Guest Post: Doris Fisher on Picture Books Versus Children’s Magazine Articles

By Doris Fisher

What’s the difference between a picture book and a children’s magazine article?

At first glance the two texts look similar. They are geared to a particular age group and deal with subjects children love.

However, there are plenty of differences for a writer to keep in mind.

A picture book is 1,000 words or fewer. A writer can come up with a wacky idea and run with it.

A magazine article is usually 300 to 500 words. Each magazine has specific guidelines for a writer to follow before submitting work. Otherwise, the article will not be given publishing consideration. Guidelines are offered to explain exactly what a magazine want to publish.

Guidelines mean serious business!

A picture book’s text contains 13 to 15 scenes for illustrations inside its standard 32 pages.

A magazine article for children covers a smaller amount of information and doesn’t use images to convey messages. Photos or art may be used to entice the reader to look at the article or enhance the information presented in the text.

A fiction picture book with a storyline involves a main character who embarks on a hero’s journey with pitfalls along the way and success or a revelation at the end of the book.

A fiction magazine article, with its shorter length, usually concentrates on one detail of a character’s life or idea, instead of a continuing storyline which evolves and grows.

Save that wonderful research and wealth of words for a picture book!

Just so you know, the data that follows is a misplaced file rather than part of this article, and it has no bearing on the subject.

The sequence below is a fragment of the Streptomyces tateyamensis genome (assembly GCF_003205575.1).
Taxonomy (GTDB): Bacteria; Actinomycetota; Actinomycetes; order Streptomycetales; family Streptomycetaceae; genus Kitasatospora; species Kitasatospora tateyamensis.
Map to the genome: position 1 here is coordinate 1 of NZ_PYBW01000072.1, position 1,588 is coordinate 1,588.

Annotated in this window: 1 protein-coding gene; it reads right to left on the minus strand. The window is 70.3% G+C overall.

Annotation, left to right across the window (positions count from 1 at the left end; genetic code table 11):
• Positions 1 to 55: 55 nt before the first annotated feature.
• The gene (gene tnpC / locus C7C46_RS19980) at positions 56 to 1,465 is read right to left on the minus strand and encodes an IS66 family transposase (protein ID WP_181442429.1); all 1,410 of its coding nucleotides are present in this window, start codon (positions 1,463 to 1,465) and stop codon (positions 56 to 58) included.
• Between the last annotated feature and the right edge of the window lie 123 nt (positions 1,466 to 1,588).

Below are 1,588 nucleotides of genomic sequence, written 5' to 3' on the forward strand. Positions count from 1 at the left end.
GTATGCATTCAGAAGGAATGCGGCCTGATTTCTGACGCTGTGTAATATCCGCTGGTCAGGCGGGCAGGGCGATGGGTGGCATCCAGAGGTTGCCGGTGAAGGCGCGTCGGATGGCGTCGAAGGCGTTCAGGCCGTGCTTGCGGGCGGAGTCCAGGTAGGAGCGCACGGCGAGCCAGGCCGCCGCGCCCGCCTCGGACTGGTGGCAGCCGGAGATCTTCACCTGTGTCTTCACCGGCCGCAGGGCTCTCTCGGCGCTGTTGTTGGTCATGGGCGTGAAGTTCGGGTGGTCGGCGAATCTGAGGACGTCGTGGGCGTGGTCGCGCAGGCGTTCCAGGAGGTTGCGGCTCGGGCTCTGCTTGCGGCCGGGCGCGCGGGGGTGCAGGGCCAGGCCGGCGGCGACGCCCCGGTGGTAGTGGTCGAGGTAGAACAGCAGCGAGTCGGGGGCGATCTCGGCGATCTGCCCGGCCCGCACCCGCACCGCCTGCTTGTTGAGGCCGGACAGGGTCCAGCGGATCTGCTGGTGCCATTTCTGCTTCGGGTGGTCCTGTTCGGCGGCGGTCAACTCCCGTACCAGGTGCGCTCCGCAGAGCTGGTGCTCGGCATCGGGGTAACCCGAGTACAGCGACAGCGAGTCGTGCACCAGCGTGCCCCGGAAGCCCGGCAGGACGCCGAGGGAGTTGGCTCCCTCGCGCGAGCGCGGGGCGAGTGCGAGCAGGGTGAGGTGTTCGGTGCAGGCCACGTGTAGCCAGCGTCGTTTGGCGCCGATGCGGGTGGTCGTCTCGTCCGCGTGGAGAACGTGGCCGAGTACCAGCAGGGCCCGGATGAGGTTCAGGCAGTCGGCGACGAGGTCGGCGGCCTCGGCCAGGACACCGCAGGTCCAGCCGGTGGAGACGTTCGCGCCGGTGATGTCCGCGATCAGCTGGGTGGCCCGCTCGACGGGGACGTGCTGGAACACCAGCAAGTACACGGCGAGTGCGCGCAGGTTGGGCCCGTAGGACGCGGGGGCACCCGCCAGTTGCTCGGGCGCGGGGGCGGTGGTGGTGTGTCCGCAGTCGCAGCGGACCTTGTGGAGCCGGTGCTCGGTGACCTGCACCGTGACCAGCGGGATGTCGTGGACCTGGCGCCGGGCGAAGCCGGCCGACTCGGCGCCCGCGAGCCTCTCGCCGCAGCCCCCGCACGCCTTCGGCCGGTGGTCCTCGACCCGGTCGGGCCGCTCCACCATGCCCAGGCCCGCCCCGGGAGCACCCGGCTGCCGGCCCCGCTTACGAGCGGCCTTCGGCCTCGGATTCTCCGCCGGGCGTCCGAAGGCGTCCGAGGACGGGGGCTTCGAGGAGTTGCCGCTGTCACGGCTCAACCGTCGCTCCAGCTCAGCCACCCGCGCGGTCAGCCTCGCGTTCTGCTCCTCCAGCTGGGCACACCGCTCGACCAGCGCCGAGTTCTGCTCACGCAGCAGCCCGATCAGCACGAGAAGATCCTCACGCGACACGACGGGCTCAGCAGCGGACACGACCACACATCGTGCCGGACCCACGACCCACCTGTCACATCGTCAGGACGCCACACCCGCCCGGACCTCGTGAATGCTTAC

A nonfiction picture book still contains 32 pages, and the hero’s journey is usually absent. This writing focuses on a subject, person, location, or idea, providing the reader with information. It still needs the 13 to 15 scenes for an illustrator.

Creative nonfiction presents the information in a more child-friendly manner, instead of with straight facts, dates and places.

A nonfiction magazine article informs. It provides data and facts that may rarely be known or an amazing detail for children to relish and tell others.

A picture book is text and art.

A magazine article can also be a magazine item. Poetry, puzzles, games, jokes, crafts, plays, “how-to” articles, and cartoons are also included in magazine writing. Search writer guidelines to find where other creative formats than just articles are welcome submissions.

I love to write a-MAZE-ing puzzles and word games! My unique work has appeared more than 75 times in children’s magazines.

Picture book subjects and themes are author created.

Magazine article subjects and themes are often dictated by the intended format of the magazine publishers. Nonfiction subjects, fiction, poetry, other formats, monthly themes, holidays and the intended audience age are all found in various children’s magazines. Guidelines inform writers of each magazine’s needs.

Picture book publishers are usually not children’s magazine publishers.

A list of picture book publishers and magazine publishers can be found in the annual publication, Children’s Writer’s and Illustrator’s Market, edited by Alice Pope (Writers Digest, 2009).

The Society of Children’s Writers and Illustrators also has lists of these markets on its website.

Now it’s time for you to gather ideas, create and write on!

Cynsational Notes

From Sylvan Dell: Doris Fisher (Happy Birthday to Whooo?, illustrated by Lisa Downey (2006); My Half Day (2008), One Odd Day (2007), and My Even Day (2007), co-authored by Dani Sneed, illustrated by Karen Lee) loves writing in verse. She has written a biography, Kelly Clarkson (Gareth Stevens, 2007), and a six book series, Grammar All-Stars: The Parts of Speech (Gareth Stevens).

Her children’s writing includes fiction, nonfiction, poetry, word puzzles and mazes. She has been published in various children’s magazines including Babybug, Highlights for Children, and Wee Ones Magazine.

Doris and her husband live in the Houston area. They have two grown children.

Enter Doris’s monthly picture-book giveaway drawing. Scroll for details. Note: U.S. residents only.